by Terry Hansen Published 01/01/2003
Firstly, can I wish all readers a belated happy New Year!
These words are being written between Christmas and returning from the Roadshows for inclusion in the next magazine, which will appear in time for Focus. Our last magazine came out at Christmas and I am sure you will agree that it was the best ever.
Looking back over the last year I have seen the Society and BPPA grow amazingly in strength, due to the hard work of Phil and Juliet with the help of their staff and under the new editor, Mike, the Society magazine was relaunched as the Professional Imagemaker. This relaunch brought in many new readers and also gained increasing support from the trade. Their willingness to advertise in the magazine is evidence of this. Their ongoing and increasing support is a recognition of the growing status of the SWPP/BPPA within the industry. They came in large numbers to the Awards Dinner and donated generous prizes for our Print Competition. Two days after the Awards Dinner, we hit the road again for a road show with Adobe, Nikon, Epson and our own Mike McNamee, Michael O'Neill, John MacDonald, Emma Lomax and Peter Maes.
As I am partly writing this on the day after the judging of the Print Competition, I thought it might be an idea to show you how much time and effort goes into running the SWPP/BPPA.
2002 has seen an extensive programme of well-attended seminars the length and breadth of Britain, and in early December while Phil and Juliet were on the road between seminars, the idea of an Awards Dinner was broached. Within days the venue was booked and support from the trade was promised. Juliet undertook the bulk of this work and it is very much her baby (as well as looking after her other baby, Lucy, who was born earlier in the year and the five other children in the family). Prints were coming in for the December print judging and the Digital Road Show was being organised and publicised. Two thousand e-mails were sent and fourteen thousand leaflets were posted and then the booking hotline phone started ringing. With three venues and six hundred seats to fill, there are hundreds of phone calls, names and addresses and payment details to be taken. It was very time consuming but very rewarding as the response confirmed the popularity of such an event.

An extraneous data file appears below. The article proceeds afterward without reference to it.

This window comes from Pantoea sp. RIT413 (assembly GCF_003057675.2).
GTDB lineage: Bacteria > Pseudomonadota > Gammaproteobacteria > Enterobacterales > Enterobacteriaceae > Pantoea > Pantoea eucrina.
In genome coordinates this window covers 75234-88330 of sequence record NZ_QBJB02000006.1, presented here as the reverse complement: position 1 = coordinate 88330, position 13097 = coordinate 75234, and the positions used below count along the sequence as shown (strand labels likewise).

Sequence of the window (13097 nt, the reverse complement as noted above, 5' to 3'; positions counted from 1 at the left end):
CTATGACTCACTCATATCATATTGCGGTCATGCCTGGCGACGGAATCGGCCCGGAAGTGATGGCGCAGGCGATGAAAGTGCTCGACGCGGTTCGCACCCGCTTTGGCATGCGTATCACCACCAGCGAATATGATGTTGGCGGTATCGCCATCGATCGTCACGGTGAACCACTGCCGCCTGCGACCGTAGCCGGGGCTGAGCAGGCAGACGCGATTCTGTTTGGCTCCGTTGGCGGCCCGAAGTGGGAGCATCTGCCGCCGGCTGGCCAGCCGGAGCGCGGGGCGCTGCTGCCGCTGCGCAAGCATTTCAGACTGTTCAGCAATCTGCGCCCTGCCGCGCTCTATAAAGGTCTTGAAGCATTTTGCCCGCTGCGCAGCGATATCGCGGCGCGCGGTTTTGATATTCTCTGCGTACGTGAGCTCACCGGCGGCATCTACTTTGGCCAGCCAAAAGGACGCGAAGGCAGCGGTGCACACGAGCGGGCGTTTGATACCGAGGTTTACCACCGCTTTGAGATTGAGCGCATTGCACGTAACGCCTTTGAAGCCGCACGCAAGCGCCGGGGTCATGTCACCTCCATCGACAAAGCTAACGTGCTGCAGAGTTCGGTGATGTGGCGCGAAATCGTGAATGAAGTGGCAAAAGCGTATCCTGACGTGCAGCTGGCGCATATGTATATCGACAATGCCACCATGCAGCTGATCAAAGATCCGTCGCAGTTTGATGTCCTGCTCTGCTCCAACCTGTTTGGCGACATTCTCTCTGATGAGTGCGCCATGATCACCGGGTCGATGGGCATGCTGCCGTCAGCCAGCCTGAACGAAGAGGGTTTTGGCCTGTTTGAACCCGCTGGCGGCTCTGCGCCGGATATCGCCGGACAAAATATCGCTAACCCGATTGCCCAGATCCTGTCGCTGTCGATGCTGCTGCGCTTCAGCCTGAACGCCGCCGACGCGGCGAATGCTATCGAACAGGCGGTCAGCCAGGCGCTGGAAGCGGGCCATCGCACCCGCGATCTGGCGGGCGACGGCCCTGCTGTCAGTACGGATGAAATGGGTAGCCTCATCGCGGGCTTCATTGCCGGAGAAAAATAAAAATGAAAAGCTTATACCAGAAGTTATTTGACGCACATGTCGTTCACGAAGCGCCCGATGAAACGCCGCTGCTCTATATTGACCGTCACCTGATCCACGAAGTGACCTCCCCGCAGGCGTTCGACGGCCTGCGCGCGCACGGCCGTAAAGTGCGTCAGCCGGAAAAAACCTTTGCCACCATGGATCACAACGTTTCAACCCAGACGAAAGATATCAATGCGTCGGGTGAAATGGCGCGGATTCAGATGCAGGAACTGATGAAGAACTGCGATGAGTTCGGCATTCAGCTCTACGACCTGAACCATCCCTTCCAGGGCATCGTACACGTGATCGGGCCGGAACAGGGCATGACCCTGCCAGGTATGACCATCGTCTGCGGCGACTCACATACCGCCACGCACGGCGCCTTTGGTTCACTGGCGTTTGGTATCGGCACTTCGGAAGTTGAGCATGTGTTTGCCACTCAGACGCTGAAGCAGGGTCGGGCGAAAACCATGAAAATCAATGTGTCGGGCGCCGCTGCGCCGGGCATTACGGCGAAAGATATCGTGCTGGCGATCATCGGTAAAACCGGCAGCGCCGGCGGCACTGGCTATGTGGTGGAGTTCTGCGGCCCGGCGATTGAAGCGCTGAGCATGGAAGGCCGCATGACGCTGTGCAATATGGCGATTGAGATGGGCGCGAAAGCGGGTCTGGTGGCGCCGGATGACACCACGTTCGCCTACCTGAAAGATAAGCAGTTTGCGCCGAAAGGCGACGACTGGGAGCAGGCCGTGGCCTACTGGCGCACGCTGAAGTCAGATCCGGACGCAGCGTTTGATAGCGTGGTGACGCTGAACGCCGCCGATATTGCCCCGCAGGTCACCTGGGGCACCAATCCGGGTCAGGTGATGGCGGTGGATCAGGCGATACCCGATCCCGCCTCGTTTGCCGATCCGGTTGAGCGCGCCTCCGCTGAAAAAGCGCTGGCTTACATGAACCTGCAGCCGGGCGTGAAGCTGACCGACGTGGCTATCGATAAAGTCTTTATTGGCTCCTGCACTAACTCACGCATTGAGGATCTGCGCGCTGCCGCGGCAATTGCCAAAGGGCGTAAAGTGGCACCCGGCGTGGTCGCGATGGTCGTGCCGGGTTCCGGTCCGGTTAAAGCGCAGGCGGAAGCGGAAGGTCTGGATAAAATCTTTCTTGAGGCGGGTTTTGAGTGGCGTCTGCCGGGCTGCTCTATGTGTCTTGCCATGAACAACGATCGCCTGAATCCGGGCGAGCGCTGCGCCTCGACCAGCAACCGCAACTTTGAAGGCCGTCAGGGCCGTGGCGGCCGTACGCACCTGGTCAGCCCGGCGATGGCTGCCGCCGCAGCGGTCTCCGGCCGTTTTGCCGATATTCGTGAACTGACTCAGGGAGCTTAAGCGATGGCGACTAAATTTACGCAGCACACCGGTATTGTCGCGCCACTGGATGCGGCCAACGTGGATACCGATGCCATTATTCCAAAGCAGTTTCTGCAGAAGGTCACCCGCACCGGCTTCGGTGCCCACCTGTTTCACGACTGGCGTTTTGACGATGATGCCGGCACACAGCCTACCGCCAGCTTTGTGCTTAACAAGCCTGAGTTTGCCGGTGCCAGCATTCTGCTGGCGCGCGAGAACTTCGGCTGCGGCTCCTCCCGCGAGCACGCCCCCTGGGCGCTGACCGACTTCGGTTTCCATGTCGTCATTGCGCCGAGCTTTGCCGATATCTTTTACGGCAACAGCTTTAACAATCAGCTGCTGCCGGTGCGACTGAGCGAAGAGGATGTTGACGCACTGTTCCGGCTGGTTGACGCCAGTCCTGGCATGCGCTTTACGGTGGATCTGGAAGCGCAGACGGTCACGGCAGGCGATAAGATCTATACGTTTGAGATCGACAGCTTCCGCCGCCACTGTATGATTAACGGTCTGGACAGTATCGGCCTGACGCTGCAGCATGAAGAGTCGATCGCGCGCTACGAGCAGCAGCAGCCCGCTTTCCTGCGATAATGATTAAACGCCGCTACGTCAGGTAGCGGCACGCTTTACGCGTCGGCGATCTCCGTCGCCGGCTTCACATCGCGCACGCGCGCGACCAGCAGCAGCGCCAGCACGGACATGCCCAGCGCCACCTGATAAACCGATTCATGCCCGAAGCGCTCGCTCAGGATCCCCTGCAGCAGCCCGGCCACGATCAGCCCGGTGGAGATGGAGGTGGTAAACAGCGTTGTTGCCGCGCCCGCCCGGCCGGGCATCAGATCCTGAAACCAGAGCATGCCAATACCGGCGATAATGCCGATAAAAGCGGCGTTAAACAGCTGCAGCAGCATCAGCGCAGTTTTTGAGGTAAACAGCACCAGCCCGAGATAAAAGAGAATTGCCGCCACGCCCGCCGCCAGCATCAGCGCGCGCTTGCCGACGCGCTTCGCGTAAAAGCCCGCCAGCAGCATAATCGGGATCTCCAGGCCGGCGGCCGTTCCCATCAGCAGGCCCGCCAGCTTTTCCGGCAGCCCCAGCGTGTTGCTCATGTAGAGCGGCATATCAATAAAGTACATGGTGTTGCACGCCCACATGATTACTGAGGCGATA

While all this was happening, the normal running of the Society was taking place and, in addition, more members were applying for the Criminal Records Bureau child protection validation. This came about from my own experience during the year when I became aware of the need for anyone working in schools, nurseries etc. to be checked for any criminal record. As I work mainly with children, I wondered if it would become necessary to voluntarily become accredited. After numerous enquiries and being passed from one department to another, I eventually
found out that as an individual I could not apply on my own. I had to apply through an "Umbrella Organisation", but there was no one in the photographic profession who was doing this. I realised that this was something the SWPP/BPPA could do for our members. The idea was immediately embraced and we are now an "Umbrella Organisation" through whom photographers can obtain a background check and accreditation. You might wonder how necessary this is. Well, during the summer I did a mailshot to nurseries in my area and within days two nurseries contacted me to ask whether I had been checked. Gaining accreditation is now legally required in many situations and it can be used as a powerful marketing tool to show that you take the situation very seriously. There is a growing hysteria regarding paedophile activities, as seen over the furore about parents videoing nativity plays. If you have any doubts, ring head office for advice.
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